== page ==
Samsung Galaxy Note 7: handling product recalls

By Nell Walker
Since the second batch of Samsung Galaxy Note 7s has proven as unsafe as the original batch, the smartphone giant has decided to discontinue the model f...

Since the second batch of Samsung Galaxy Note 7s has proven as unsafe as the original batch, the smartphone giant has decided to discontinue the model for good.

 

Sales and exchanges of the Note 7 ceased earlier this week after replacement handsets displayed similar issues to the ones which were recalled. Customers have been offered full refunds as well as gift cards to soften the blow. Reuters estimated that ending production of the phone may cost Samsung up to $17 billion.

Dr. Mark Johnson, Associate Professor of Operations Management and a researcher of product recalls at Warwick Business School, has offered the following comment:

"This has been a case study in how not to do a recall. In research that I have conducted with Marko Bastl of Marquette University, and Mike Bernon of Cranfield School of Management, we found that firms that have a proactive recall strategy tend to see their share price not hit as badly by investors running scared from the potential costs of the recall. 

"In Samsung’s case, the recall was very passive. It was only when the second batch of phones began to fail that they began to show that there were more serious issues at play. Shareholders rightly get twitchy when firms are seen not to care about customers.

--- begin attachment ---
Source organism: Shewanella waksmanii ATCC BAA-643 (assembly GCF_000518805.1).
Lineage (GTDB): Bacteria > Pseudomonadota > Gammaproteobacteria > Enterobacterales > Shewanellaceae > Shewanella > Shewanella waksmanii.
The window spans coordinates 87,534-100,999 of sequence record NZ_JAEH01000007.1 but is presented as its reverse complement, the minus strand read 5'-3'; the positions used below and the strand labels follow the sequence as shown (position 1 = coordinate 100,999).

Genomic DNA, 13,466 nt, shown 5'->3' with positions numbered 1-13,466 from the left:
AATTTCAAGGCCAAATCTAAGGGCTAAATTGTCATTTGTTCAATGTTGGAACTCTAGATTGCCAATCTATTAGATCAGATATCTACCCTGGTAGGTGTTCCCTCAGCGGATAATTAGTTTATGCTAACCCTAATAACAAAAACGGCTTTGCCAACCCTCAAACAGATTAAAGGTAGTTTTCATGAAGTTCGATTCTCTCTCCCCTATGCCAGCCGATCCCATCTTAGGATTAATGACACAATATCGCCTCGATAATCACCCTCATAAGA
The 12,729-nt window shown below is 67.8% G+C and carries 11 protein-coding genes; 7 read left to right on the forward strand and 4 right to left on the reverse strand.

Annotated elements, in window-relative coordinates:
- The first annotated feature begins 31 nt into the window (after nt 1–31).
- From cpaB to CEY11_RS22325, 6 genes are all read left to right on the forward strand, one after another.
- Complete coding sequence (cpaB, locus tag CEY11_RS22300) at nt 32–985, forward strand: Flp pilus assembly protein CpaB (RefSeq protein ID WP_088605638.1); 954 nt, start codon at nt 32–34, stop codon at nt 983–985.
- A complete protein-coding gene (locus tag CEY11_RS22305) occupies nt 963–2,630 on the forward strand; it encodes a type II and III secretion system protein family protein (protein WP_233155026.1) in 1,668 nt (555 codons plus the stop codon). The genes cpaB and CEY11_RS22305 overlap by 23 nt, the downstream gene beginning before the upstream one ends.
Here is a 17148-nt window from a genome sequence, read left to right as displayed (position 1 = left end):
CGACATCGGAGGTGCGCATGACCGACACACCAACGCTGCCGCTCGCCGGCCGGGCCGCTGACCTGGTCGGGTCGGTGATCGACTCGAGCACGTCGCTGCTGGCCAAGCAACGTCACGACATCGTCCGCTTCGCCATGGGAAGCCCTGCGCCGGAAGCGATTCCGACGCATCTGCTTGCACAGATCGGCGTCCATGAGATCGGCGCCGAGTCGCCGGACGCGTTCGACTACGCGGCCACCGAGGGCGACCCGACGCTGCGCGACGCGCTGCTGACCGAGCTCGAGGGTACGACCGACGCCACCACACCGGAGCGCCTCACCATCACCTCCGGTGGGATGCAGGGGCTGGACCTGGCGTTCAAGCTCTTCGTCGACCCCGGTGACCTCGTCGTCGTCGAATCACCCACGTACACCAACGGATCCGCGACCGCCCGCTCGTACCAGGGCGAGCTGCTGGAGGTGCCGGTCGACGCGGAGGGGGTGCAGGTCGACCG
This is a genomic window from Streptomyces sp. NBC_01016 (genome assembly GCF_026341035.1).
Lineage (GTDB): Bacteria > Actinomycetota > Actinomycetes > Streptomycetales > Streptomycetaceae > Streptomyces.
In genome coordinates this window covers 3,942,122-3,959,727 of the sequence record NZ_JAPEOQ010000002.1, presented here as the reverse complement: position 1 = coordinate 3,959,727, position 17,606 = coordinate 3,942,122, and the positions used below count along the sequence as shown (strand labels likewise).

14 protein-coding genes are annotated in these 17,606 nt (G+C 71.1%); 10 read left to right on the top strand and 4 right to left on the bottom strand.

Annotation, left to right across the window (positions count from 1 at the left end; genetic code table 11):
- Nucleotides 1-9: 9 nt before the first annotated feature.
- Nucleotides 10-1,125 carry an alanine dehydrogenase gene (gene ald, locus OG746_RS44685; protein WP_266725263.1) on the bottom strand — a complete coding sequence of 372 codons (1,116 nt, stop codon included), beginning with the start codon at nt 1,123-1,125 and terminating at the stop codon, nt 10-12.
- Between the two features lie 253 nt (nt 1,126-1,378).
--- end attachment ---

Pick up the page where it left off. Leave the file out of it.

"Recalls are a fact of modern business. As products and processes become more complex then the likelihood of them occurring increases. We can’t get everything right all the time. When a recall occurs, be proactive about it – show shareholders that you care about customers and ensure that you have business processes in place to allow you to identify affected products quickly and with minimum hazard to the customer.

"Samsung tried to rush the Note 7 to market to beat the iPhone 7. Phones are complex things and the launch of new products is fraught with difficulties and delays. Samsung potentially rushed a number of critical stages, probably testing, in order to get to market quickly. 

"The recall also indicates that Samsung is not as agile as some of its competitors and process-rigidity can mean a loss of flexibility. The process of the recall also indicates that Samsung has very little traceability or integration through the end-to-end supply chain. It was asking customers to identify affected phones in the first round of recalls by examining the colour of the battery signal on the screen. In the 21st century many companies can trace where items are through linking information processes with distributors and vendors."

 

Follow @ManufacturingGL and @NellWalkerMG

Share

Featured Articles

5 minutes with: Simon Michie, Pulsant CTO

Simon Michie, CTO at Pulsant, explains why edge computing will transform manufacturing operations, but success will depend on having partnerships in place

Microsoft’s Çağlayan Arkan explores the supply chain

Çağlayan Arkan, Microsoft’s VP Global Strategy & Sales Lead for Manufacturing & Supply Chain, gives his take on digital factories and ‘the art of possible’

Elisabeth Brinton on the Microsoft Cloud for Sustainability

Microsoft’s Elisabeth Brinton discusses the Microsoft Cloud for Sustainability programme & how manufacturers are being supported by their new technology

Aiimi’s Head of Solution Engineering Matt Eustace on risks

AI & Automation

5 minutes with Nicolai Peitersen, co-founder of Wikifactory

Procurement & Supply Chain

Three steps to building a resilient enterprise ecosystem

Procurement & Supply Chain